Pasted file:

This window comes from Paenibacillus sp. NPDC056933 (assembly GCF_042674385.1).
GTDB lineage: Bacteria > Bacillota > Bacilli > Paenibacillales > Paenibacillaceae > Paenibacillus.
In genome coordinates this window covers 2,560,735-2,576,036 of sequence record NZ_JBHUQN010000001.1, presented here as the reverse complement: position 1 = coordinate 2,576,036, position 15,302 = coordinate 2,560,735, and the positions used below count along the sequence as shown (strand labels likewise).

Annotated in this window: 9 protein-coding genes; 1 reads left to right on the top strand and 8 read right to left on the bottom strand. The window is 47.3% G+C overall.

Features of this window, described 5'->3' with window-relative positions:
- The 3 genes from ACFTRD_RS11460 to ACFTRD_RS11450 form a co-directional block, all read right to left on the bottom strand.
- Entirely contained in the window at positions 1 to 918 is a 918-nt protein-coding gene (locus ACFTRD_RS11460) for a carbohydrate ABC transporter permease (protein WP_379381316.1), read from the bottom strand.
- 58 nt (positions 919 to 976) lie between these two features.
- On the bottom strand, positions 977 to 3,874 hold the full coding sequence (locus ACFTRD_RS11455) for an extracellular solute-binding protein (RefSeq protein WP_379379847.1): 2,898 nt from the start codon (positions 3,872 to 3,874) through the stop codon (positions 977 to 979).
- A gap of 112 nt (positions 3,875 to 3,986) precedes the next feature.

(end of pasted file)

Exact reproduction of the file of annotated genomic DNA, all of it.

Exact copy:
This window comes from Paenibacillus sp. NPDC056933 (assembly GCF_042674385.1).
GTDB lineage: Bacteria > Bacillota > Bacilli > Paenibacillales > Paenibacillaceae > Paenibacillus.
In genome coordinates this window covers 2,560,735-2,576,036 of sequence record NZ_JBHUQN010000001.1, presented here as the reverse complement: position 1 = coordinate 2,576,036, position 15,302 = coordinate 2,560,735, and the positions used below count along the sequence as shown (strand labels likewise).

Annotated in this window: 9 protein-coding genes; 1 reads left to right on the top strand and 8 read right to left on the bottom strand. The window is 47.3% G+C overall.

Features of this window, described 5'->3' with window-relative positions:
- The 3 genes from ACFTRD_RS11460 to ACFTRD_RS11450 form a co-directional block, all read right to left on the bottom strand.
- Entirely contained in the window at positions 1 to 918 is a 918-nt protein-coding gene (locus ACFTRD_RS11460) for a carbohydrate ABC transporter permease (protein WP_379381316.1), read from the bottom strand.
- 58 nt (positions 919 to 976) lie between these two features.
- On the bottom strand, positions 977 to 3,874 hold the full coding sequence (locus ACFTRD_RS11455) for an extracellular solute-binding protein (RefSeq protein WP_379379847.1): 2,898 nt from the start codon (positions 3,872 to 3,874) through the stop codon (positions 977 to 979).
- A gap of 112 nt (positions 3,875 to 3,986) precedes the next feature.